alcohol blindness, alcohol cure for blindness, Auckland City Hospital, Casper Dalhoff, Copenhagen Institution for Chronic Alcoholics, Denis Duthie, formaldehyde poisoning, Johnnie Walker Black label, Laurel Massé, Manhattan Transfer, Mt Taranaki, New Plymouth Western Institute of Technology, New Zealand, squint-eyed, Strabismus, Taranaki Base Hospital, wall-eyed
A show of hands of all who either wear glasses or contact lenses or who either chronically or occasionally squint to read what’s before you, perhaps even this post.
Aha, just as I thought; more than a few.
After some recent bouts with my own peepers and normal surgeries for my age group, I’ve become more appreciative than ever of how very much my life and likely yours too depends upon the ability to see and especially to read.
I started to think about all the things that prevent one seeing things as they ought to be. For example, think of all the modifiers about someone’s being ….(something)-eyed.
There’s the condition of being wall-eyed, or Strabismus (‘squint-eyed’), indicated by one’s being prevented from bringing the gaze of each eye to the same point in space.
Amblyopia (lazy eye) falls into this category, as does esotropia (cross-eyed). Opthalmologists are always the best bet for solving these issues, and I can recommend the very best of the best in a few locales, both in England (London) and the USA (Leawood or Overland Park, Kansas).
Until I ran across what’s on my mind today, I’d never thought of being pie-eyed (synonyms: sozzled, sloshed, p*ssed, knee-walking, drunk-as-a-skunk, etc.) as being anything more than a temporary condition.
Or, usually temporary. Overdoing doing it can, indeed, do you in.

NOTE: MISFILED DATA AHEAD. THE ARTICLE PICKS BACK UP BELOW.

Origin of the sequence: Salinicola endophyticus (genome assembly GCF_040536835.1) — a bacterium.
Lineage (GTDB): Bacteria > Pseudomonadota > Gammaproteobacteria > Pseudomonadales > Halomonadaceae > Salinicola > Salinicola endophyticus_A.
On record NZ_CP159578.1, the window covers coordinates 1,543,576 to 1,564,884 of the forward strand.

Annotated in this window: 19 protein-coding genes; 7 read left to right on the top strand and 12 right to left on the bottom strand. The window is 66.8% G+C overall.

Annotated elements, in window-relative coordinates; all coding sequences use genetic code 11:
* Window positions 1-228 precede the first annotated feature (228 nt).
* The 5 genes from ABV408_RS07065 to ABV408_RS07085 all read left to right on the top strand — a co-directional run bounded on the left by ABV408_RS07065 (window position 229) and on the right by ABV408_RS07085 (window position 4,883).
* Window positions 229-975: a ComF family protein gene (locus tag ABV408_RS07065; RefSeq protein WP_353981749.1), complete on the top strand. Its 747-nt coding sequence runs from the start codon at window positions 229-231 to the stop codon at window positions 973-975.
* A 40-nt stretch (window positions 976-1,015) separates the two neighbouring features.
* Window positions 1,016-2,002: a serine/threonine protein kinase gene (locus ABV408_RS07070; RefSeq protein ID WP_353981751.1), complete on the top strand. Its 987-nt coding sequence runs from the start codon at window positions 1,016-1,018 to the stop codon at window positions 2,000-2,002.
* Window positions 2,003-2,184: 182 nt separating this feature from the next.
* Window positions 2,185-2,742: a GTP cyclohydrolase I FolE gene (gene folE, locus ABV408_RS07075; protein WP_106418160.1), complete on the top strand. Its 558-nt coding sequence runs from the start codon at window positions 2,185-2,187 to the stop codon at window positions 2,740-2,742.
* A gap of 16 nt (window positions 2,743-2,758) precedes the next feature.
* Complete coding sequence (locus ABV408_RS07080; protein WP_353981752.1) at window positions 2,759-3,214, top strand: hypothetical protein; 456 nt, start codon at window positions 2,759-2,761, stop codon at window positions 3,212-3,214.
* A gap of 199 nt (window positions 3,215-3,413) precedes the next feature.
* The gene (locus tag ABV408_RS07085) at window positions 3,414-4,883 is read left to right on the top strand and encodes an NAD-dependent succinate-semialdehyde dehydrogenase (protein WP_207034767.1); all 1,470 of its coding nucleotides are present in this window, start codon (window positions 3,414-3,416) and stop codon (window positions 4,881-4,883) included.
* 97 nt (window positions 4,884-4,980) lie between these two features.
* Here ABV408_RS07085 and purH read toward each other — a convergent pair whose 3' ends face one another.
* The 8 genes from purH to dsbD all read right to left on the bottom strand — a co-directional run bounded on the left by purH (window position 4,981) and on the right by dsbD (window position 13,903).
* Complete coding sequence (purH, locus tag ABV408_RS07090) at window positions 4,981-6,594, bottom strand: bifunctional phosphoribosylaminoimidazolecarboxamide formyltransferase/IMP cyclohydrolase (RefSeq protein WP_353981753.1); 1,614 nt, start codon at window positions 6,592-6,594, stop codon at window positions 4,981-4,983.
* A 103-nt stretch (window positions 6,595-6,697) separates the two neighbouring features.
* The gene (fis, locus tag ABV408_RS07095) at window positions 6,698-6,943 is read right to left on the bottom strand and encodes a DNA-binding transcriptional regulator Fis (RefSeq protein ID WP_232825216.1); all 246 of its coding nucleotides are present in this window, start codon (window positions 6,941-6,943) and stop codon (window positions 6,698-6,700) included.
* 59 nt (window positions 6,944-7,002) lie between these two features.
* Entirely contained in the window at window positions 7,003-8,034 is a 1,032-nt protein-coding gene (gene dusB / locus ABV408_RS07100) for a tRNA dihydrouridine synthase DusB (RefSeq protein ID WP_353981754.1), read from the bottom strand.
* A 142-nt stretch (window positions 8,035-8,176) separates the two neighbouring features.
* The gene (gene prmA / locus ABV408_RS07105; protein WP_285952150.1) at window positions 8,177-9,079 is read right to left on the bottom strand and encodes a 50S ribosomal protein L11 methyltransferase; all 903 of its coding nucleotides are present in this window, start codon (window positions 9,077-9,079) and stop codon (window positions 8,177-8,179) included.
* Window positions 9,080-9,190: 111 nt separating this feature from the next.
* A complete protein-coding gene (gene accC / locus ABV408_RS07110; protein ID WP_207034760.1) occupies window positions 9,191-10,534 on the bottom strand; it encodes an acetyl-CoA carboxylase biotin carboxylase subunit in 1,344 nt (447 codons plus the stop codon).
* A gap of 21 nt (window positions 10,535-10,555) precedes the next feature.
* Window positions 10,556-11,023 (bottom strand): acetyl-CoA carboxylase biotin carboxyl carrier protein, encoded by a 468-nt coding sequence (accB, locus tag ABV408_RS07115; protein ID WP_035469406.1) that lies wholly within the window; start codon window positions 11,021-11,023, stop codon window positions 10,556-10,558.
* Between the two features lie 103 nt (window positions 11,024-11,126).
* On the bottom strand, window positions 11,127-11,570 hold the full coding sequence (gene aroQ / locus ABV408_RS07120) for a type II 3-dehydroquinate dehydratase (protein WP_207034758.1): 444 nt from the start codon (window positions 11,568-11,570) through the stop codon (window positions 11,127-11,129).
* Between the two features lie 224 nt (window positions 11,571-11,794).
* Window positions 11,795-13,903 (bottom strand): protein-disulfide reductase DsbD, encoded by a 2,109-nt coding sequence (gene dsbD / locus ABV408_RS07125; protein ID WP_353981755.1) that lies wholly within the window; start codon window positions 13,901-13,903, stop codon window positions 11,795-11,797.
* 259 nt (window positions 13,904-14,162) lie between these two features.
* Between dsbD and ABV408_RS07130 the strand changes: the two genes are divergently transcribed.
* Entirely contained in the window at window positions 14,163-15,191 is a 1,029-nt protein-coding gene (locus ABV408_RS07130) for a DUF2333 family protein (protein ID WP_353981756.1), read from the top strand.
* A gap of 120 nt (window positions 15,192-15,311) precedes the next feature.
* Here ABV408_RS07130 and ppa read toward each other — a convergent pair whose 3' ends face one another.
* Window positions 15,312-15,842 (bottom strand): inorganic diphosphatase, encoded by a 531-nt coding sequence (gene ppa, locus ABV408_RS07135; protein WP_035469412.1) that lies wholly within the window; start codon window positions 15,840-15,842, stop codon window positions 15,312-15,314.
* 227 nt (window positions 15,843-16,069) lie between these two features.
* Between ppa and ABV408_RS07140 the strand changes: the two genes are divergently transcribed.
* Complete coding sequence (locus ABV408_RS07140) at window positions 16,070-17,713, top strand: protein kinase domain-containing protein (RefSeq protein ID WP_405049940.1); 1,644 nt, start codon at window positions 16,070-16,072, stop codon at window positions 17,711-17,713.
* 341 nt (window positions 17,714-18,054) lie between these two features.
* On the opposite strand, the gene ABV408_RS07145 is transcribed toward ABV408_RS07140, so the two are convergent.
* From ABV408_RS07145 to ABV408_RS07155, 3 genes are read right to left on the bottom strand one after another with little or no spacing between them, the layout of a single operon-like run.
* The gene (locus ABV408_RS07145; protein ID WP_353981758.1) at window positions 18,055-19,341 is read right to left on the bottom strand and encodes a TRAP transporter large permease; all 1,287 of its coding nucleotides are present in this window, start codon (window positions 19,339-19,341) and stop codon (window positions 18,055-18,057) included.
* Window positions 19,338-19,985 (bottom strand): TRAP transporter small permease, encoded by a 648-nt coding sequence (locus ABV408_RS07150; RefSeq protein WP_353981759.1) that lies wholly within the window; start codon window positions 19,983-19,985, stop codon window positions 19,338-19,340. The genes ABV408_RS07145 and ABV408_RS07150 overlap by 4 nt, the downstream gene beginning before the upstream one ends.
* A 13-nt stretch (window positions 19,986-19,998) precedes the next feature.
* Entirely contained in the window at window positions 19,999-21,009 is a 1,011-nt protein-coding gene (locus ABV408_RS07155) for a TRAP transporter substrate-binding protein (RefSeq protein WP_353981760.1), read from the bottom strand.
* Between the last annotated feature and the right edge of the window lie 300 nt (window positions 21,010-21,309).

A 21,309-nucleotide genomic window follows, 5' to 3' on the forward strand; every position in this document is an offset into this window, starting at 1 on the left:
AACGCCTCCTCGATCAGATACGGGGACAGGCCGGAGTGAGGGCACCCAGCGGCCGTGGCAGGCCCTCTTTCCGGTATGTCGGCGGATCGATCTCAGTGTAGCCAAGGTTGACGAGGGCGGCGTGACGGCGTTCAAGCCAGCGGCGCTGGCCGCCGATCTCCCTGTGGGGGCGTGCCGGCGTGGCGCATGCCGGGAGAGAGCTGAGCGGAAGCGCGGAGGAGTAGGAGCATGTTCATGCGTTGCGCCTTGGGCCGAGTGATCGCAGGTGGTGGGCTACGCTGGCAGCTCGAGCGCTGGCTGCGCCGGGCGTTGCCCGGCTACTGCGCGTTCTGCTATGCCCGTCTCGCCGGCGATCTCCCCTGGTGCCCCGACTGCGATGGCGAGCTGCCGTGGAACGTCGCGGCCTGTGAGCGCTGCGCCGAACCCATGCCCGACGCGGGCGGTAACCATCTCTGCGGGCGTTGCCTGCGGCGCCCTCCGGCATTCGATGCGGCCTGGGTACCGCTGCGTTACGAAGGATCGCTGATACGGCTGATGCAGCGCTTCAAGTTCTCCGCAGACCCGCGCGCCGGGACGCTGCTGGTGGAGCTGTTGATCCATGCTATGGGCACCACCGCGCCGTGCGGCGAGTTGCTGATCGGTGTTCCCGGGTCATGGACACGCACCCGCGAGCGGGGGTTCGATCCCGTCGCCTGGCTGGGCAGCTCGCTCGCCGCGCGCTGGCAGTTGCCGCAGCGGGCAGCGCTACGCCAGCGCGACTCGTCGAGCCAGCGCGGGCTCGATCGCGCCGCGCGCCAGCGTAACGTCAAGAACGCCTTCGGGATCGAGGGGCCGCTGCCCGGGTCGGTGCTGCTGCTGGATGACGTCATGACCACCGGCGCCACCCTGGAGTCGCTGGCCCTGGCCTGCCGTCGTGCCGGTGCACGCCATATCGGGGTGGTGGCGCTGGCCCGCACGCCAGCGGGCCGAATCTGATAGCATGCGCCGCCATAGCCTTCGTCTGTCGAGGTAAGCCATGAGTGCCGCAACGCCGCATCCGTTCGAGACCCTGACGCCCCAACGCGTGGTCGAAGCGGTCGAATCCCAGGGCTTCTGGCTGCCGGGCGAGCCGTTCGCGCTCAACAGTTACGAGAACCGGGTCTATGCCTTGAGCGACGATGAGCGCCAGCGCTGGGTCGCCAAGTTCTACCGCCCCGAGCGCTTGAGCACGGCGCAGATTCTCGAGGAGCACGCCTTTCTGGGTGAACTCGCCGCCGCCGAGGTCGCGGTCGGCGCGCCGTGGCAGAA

The Copenhagen Institution for Chronic Alcoholics is unlike any other, think “One Who Flew Over the Cuckoo’s Nest” with Jack Nicholson for a warden.
The Institute doesn’t stop the thirty-nine men and women who live there from drinking, they encourage it. Photographer Casper Dalhoff of Vice Magazine recently compiled a photo-essay of the institute’s unique approach to alcoholism.
For many alcoholics who have reached the chronic stage, quitting is not an option. In fact, for advanced alkies, putting an end to drinking can quickly lead to death, as years of relentless boozing alters one’s metabolism to the point that a sudden lack of the sauce will wreak havoc. The symptoms of acute alcohol withdrawal include a dangerously accelerated heart rate, palpitations, catatonia, and hallucinations.
If it doesn’t all kill you, one might well go blind, or so one has always heard. Want some spooky proof, and from New Zealand, of all places?
Whisky saves man’s eyesight after being blinded by vodka
Alcohol doesn’t tend to make you see more clearly, but in Denis Duthie’s case a bottle of whisky literally saved his sight.
The 65-year-old Taranaki man suddenly went blind when vodka he had been drinking reacted with his diabetes medication.
He regained his sight only after hospital staff administered expensive whisky.
Mr Duthie, a catering tutor at New Plymouth’s Western Institute of Technology, had been celebrating his parents’ 50th wedding anniversary in June by having a few vodkas from a bottle his students had given him as a present.
When he walked into a bedroom in his home everything suddenly went black.
“I thought it had got dark and I’d missed out on a bit of time but it was only about half-past-three in the afternoon. I was fumbling around the bedroom for the light switch but … I’d just gone completely blind.”
He thought he’d sleep it off, but the next morning he still couldn’t see a thing, so went to Taranaki Base Hospital.
“I don’t remember much after I arrived in hospital. They put me onto the trolley and into the theatre [US: operating room] straight away.